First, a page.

Freitag, 6. April 2018

Thu, 6 April 2942: Happy New Year of the Elves


Detail from the inn discovered in Zagreb
You may have forgotten all about it by now, but we are not yet finished with our Hobbit Timetable! It's just that nothing at all has happened since Yule. Yes, Gandalf and Bilbo are still straining Beorn's hospitality. Really, as a host this man bears a lot!

On this day, in 2942 TA, the Elves of Middle-earth celebrated their New Year. Or maybe they did so one day sooner; there is no chance of adjusting the Calender of Imladris to the Shire Reckoning. All we know is that the New Year fell on 6 April both in 2941 TA (attested in UT) and in 3020 TA (attested in App. B), which is impossible when the twelve-year intercalary period described in App. D is taken into account: If App. B. is considered canonical, then the New Year of 2941 would by necessity have fallen on 5 April, maybe even on 4 April. Yes, Tolkien did blunder in this respect.

It may be around this time that Gandalf and Bilbo finally consider departure. We know that they will be in Rivendell by 1 May, we also know that the travel distance Back from the Anduin to Rivendell is about two weeks, as it had been on the way There, the delay in the orc-town made up for by flying with Manwe's airline.

Discovered on Easter Monday in Zagreb, Croatia
Karen Fonstad did not include steps of the return voyage in her Atlas of Middle-earth, hence we may only rely upon our own conjectures. 

(Courtesy to my daughter who took the adjoining photographs with her camera at my request.)

Montag, 19. März 2018

The Three Modes of Counting Time: Tolkien and the Venerable Bede


When I collected data for the new final chapter of "The Moon in 'The Hobbit'", I realised that there are not two but three different modes of counting time used in different regions of Middle-earth. I believe that Tolkien was inspired to use them by the Venerable Bede, from whom he also took the names of the Shire months. Briefly, those three modes are:

- The Arnorian mode, used in the Shire, Bree and by the Dúnedain (Aragorn alludes to it). Like in our modern system, a full day is divided into 24 hours of equal lengths, and clocks are made to count them. The Venerable Bede called this mode natural hours or equinoctial hours because the counting represents the natural division of day and night at the exact moment of an equinox, i. e. 2 x 12.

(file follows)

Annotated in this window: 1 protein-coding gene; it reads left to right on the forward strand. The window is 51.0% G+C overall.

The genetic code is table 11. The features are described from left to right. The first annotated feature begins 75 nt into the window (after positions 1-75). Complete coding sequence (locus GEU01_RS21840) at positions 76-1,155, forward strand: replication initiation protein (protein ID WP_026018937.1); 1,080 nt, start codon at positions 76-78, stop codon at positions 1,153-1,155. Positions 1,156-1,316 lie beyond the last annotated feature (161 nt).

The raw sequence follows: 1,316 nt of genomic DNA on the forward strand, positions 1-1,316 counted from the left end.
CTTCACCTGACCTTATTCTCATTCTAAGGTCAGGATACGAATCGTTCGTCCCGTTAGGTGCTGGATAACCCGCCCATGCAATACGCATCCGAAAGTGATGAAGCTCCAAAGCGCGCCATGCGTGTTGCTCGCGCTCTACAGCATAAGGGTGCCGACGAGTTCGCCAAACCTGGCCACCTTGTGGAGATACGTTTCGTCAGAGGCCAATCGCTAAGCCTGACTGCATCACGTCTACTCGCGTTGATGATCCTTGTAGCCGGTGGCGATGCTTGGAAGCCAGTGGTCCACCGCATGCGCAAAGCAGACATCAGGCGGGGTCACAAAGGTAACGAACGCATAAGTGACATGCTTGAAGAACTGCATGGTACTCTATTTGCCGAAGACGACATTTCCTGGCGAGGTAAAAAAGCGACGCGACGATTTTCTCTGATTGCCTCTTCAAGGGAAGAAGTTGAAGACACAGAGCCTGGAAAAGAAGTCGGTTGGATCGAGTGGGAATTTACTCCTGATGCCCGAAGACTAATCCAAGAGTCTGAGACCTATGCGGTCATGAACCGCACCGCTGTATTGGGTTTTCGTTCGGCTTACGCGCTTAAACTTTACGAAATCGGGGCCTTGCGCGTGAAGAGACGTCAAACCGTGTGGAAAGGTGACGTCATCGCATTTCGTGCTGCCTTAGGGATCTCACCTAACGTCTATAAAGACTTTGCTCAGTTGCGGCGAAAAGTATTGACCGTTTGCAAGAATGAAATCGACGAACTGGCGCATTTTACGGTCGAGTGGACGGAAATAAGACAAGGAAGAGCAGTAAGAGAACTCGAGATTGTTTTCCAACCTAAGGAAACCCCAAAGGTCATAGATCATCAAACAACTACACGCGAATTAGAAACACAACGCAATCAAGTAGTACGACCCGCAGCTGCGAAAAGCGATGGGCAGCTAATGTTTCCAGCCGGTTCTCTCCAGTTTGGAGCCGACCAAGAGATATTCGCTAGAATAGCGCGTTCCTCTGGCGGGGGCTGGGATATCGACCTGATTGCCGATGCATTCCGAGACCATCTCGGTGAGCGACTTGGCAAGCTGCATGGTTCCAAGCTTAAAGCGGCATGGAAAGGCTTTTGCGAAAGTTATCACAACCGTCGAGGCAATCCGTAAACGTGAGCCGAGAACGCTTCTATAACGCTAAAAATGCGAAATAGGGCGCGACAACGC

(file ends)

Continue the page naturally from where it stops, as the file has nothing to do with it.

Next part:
- The Gondorian mode, used in Minas Tirith and probably the rest of Gondor. Here, the period from sunrise to sunset is divided into 12 hours and counted from 1 to 12. This count is the inevitable result of observing sundials. It is correspondingly ancient and alluded to already in the Silmarillion (Maedhros coming "at the third hour of morning"!). The Venerable Bede called this mode artificial hours because "artifice" was his word for a sundial. 



- The Northmannish mode, used in Rohan and possibly in Rhovanion. It uses artificial hours, too, but counts them before or after noon, not from sunrise to sunset. (Tolkien yet applied it once in "Cirion and Eorl" though his source was allegedly Gondorian.) Strangely, this mode pops up among the Fellowship all of a sudden soon after Gandalf is lost. If this is not simply a negligible oversight by Tolkien it might suggest that someone else assumed the task of observing the sky then - Legolas, possibly, for Boromir and Aragorn would have used the Gondorian or Arnorian mode, respectively. (Legolas also makes it his habit to count "two days ago" as "thrice twelve hours". Maybe that's his personal twirk for it never occurs anywhere else, as fas as I am aware.)      

Artificial hours represent true solar time at your place, not an averaged time. Their drawback is that these hours are not constant over the year, hence they are unsuitable for mechanical clockworks. Instead, they will be longer in summer and shorter in winter as the daytime divided into twelve equal parts expands and shrinks; hence the Roman distinction of summer hours and winter hours. The difference also is the harder felt the further north you are, hence, it may have suggested to Elendil to fall back on equinoctial hours instead. 

The following diagram shows the lengths of artificial hours over the year at about the latitude of Pelargir (or Rome, in our modern world). You will see that Pippin makes a pretty good guess when he equates the 3rd hour of Minas Tirith to 9 o:clock in the Shire at this season.

  

Dienstag, 13. März 2018

"The Moon in 'The Hobbit'' - Extended Edition, currently available for free


This Tuesday and Wednesday, the Kindle edition of this recent publication on astronomical phenomena in "The " and other works by can be downloaded for free:


This edition includes much of the day-by-day timetable of events in "The Hobbit" published last year on this blog. It is thus twice as voluminous as the previous version and includes 90+ full-colour illustrations (hence the price of the print edition!).
Further, I have severely amended the section on Third-Age calendars, removing arithmetic errors committed in the previous releases. I have now been able to show that Tolkien had calculated his "millennial deficits" correct after all, despite previous claims to the opposite.
As a bonus I have added another, previously unpublished chapter: "Bell, Clock and Mantelpiece", on the different concepts of measuring hours in MIddle-earth and why clockmaking is an art restricted to Eriador. It shows that Tolkien was by all likelihood inspired by the Venerable Bede again, like he was with the names of the Shire months.